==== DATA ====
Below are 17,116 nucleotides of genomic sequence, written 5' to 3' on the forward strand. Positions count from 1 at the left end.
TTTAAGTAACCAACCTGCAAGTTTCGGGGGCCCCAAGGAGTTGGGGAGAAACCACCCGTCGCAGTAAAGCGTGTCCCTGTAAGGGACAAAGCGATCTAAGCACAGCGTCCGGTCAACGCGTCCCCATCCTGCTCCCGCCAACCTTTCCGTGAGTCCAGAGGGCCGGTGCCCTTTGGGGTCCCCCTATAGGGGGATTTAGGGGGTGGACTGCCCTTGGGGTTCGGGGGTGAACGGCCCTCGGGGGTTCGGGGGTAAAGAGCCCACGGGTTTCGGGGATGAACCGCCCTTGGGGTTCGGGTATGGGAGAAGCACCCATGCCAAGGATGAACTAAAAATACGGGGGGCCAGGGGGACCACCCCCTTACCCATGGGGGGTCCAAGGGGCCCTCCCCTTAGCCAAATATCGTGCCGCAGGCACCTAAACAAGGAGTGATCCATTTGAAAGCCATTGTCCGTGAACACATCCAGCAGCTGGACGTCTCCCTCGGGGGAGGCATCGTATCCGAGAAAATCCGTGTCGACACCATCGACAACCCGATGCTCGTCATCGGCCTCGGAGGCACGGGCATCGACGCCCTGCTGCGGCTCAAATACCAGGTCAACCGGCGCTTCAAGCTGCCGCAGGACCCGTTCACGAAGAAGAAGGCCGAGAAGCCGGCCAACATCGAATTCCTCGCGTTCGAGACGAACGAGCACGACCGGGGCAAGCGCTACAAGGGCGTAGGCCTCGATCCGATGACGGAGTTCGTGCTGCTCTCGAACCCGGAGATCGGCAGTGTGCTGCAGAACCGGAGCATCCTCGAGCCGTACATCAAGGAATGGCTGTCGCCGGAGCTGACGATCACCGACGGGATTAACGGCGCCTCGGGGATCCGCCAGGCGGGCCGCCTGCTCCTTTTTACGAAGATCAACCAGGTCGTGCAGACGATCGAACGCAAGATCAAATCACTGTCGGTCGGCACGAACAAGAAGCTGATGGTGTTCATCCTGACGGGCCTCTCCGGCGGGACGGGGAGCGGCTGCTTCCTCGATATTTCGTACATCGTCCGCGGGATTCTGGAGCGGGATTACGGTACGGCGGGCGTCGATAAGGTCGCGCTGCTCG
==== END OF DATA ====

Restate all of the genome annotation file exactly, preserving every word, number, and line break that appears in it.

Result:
Below are 17,116 nucleotides of genomic sequence, written 5' to 3' on the forward strand. Positions count from 1 at the left end.
TTTAAGTAACCAACCTGCAAGTTTCGGGGGCCCCAAGGAGTTGGGGAGAAACCACCCGTCGCAGTAAAGCGTGTCCCTGTAAGGGACAAAGCGATCTAAGCACAGCGTCCGGTCAACGCGTCCCCATCCTGCTCCCGCCAACCTTTCCGTGAGTCCAGAGGGCCGGTGCCCTTTGGGGTCCCCCTATAGGGGGATTTAGGGGGTGGACTGCCCTTGGGGTTCGGGGGTGAACGGCCCTCGGGGGTTCGGGGGTAAAGAGCCCACGGGTTTCGGGGATGAACCGCCCTTGGGGTTCGGGTATGGGAGAAGCACCCATGCCAAGGATGAACTAAAAATACGGGGGGCCAGGGGGACCACCCCCTTACCCATGGGGGGTCCAAGGGGCCCTCCCCTTAGCCAAATATCGTGCCGCAGGCACCTAAACAAGGAGTGATCCATTTGAAAGCCATTGTCCGTGAACACATCCAGCAGCTGGACGTCTCCCTCGGGGGAGGCATCGTATCCGAGAAAATCCGTGTCGACACCATCGACAACCCGATGCTCGTCATCGGCCTCGGAGGCACGGGCATCGACGCCCTGCTGCGGCTCAAATACCAGGTCAACCGGCGCTTCAAGCTGCCGCAGGACCCGTTCACGAAGAAGAAGGCCGAGAAGCCGGCCAACATCGAATTCCTCGCGTTCGAGACGAACGAGCACGACCGGGGCAAGCGCTACAAGGGCGTAGGCCTCGATCCGATGACGGAGTTCGTGCTGCTCTCGAACCCGGAGATCGGCAGTGTGCTGCAGAACCGGAGCATCCTCGAGCCGTACATCAAGGAATGGCTGTCGCCGGAGCTGACGATCACCGACGGGATTAACGGCGCCTCGGGGATCCGCCAGGCGGGCCGCCTGCTCCTTTTTACGAAGATCAACCAGGTCGTGCAGACGATCGAACGCAAGATCAAATCACTGTCGGTCGGCACGAACAAGAAGCTGATGGTGTTCATCCTGACGGGCCTCTCCGGCGGGACGGGGAGCGGCTGCTTCCTCGATATTTCGTACATCGTCCGCGGGATTCTGGAGCGGGATTACGGTACGGCGGGCGTCGATAAGGTCGCGCTGCTCG